Hypoxia Selects for a Quiescent, CML Stem/Leukemia Initiating- Like Population Dependent on CBP/Catenin Transcription
Aiko Kida and Michael Kahn
Affiliation: University of Southern California, 1450 Biggy Street, NRT 4501, Los Angeles, CA 90033, USA.
Hypoxia has been reported to regulate both stem cell maintenance and differentiation. Wnt signaling is also a
key regulator in stem cells. The recent discovery of functional cross-regulation between the Wnt pathway and HIF-
1α/HIF-2α signaling further highlights the complexity of the role of hypoxia in the regulation of stem cells. In this report
we reveal that human CML cell lines treated under hypoxic conditions increase the percentage of leukemia
stem/initiating-like cells, as judged by surface marker expression, colony forming ability and quiescence. We demonstrate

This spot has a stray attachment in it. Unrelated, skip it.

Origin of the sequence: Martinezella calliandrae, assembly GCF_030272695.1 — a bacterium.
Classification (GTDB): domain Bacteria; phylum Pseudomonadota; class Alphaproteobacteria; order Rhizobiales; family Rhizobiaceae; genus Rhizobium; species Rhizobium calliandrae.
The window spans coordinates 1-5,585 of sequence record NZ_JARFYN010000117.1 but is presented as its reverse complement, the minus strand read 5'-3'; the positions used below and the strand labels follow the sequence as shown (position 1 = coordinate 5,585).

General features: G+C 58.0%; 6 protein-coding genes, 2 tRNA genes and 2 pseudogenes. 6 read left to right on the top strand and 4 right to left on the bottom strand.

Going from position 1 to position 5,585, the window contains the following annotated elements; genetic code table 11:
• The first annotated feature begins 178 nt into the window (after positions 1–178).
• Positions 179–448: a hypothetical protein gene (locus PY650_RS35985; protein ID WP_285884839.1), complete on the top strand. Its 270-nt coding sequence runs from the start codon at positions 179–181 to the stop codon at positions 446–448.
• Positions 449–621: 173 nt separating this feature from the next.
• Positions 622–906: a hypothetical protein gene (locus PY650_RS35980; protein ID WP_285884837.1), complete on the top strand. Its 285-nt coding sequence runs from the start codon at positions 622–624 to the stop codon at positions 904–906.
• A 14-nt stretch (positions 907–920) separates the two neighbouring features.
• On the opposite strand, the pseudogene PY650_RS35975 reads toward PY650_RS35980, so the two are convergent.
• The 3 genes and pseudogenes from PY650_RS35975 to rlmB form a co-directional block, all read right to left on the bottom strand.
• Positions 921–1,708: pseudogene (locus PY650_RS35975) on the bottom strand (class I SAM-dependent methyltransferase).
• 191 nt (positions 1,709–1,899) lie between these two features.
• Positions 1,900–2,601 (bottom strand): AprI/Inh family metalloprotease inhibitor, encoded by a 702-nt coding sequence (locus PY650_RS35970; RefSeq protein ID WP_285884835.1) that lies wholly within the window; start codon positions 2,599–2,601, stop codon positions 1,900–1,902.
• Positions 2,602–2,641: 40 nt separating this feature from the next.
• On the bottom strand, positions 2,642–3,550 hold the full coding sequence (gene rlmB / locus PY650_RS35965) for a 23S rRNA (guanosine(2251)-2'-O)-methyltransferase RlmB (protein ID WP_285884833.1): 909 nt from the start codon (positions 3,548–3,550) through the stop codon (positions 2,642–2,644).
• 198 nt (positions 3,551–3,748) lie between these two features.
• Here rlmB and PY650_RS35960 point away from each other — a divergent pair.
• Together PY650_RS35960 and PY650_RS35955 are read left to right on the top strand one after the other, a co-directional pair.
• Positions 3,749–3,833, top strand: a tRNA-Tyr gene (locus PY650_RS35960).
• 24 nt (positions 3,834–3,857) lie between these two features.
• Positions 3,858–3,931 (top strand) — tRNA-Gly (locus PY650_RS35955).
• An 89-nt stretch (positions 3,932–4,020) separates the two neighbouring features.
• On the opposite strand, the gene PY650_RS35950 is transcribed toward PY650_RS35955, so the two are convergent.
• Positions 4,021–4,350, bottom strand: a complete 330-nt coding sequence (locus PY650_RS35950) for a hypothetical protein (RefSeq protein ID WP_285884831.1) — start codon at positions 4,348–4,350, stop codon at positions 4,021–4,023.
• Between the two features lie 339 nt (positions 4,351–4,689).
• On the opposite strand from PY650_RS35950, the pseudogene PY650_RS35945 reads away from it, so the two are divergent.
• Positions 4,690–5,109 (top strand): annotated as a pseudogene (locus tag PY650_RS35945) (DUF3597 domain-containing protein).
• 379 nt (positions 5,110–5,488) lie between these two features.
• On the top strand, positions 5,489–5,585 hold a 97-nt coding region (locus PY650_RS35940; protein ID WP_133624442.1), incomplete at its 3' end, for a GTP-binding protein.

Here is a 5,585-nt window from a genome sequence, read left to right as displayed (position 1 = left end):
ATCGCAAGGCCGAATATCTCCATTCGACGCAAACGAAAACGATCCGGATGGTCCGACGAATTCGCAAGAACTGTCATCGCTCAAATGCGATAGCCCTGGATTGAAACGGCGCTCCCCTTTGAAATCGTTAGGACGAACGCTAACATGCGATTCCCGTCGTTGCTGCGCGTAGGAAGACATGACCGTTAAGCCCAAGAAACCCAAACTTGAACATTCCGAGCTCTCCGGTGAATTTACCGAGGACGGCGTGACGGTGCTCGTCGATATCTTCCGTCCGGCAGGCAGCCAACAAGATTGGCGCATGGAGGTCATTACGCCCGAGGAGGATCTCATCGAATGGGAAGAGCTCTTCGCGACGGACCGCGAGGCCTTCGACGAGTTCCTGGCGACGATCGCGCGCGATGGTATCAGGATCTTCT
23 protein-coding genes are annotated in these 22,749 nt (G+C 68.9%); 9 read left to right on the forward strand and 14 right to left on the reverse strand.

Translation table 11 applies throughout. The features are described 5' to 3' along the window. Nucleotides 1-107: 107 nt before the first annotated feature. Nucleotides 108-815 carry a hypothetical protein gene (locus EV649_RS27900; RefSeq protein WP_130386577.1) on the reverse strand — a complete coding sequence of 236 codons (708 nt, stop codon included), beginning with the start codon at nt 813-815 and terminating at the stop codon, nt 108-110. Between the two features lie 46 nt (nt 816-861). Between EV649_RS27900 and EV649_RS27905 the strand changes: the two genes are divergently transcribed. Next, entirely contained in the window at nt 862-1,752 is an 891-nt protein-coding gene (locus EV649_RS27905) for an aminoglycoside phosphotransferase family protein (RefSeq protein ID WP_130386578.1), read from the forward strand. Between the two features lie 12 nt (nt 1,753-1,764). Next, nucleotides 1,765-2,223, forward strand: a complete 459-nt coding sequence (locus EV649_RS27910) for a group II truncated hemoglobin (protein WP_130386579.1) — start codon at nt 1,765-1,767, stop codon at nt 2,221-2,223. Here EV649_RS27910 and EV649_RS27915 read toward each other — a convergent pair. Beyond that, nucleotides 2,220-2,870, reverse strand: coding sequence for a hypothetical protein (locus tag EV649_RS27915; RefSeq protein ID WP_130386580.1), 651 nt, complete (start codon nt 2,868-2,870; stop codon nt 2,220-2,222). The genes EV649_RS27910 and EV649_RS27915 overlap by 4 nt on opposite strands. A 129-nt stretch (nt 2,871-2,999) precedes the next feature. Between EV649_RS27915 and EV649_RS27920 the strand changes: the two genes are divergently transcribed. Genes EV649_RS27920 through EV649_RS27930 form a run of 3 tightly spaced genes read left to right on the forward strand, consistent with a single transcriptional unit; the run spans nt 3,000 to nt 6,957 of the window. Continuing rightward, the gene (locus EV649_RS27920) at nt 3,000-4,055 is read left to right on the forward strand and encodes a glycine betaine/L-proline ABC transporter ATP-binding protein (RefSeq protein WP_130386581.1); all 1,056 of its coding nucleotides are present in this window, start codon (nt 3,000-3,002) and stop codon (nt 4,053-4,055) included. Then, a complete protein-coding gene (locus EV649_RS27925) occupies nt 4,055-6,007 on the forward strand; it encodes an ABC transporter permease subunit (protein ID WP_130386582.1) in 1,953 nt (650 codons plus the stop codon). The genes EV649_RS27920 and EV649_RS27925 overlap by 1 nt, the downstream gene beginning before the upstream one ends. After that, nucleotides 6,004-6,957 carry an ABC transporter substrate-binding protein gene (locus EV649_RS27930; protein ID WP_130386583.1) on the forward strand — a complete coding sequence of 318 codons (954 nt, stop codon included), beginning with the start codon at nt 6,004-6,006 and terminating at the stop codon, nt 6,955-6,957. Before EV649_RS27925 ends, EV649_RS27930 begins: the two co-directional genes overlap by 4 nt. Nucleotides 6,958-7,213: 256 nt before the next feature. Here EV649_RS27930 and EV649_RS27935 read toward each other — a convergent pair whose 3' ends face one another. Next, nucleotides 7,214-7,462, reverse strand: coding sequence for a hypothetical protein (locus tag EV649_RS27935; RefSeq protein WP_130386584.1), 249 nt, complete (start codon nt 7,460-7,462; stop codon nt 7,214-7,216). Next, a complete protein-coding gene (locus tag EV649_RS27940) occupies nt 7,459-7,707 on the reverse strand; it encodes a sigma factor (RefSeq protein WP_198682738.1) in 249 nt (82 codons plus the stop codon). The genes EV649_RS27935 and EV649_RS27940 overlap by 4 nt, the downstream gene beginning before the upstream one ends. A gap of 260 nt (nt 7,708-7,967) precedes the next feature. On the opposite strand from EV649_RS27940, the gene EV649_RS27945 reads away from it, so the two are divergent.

that differential usage of the Kat3 coactivators, CREBBP/Creb Binding Protein (CBP) and EP300 (p300) by catenin, with
increased CBP/catenin signaling at the expense of p300/catenin signaling, is mechanistically correlated with the increase
in the leukemia stem/initiating-like population. A specific small molecule inhibitor of CBP/catenin dependent transcription,
ICG-001, can reverse these effects further demonstrating the critical involvement of CBP/catenin signaling in enhancing
and maintaining the leukemia stem/initiating-like cell population under hypoxic conditions.
Keywords: CBP, CML, ICG-001, hypoxia, leukemia initiating cell, Wnt/catenin inhibitor.
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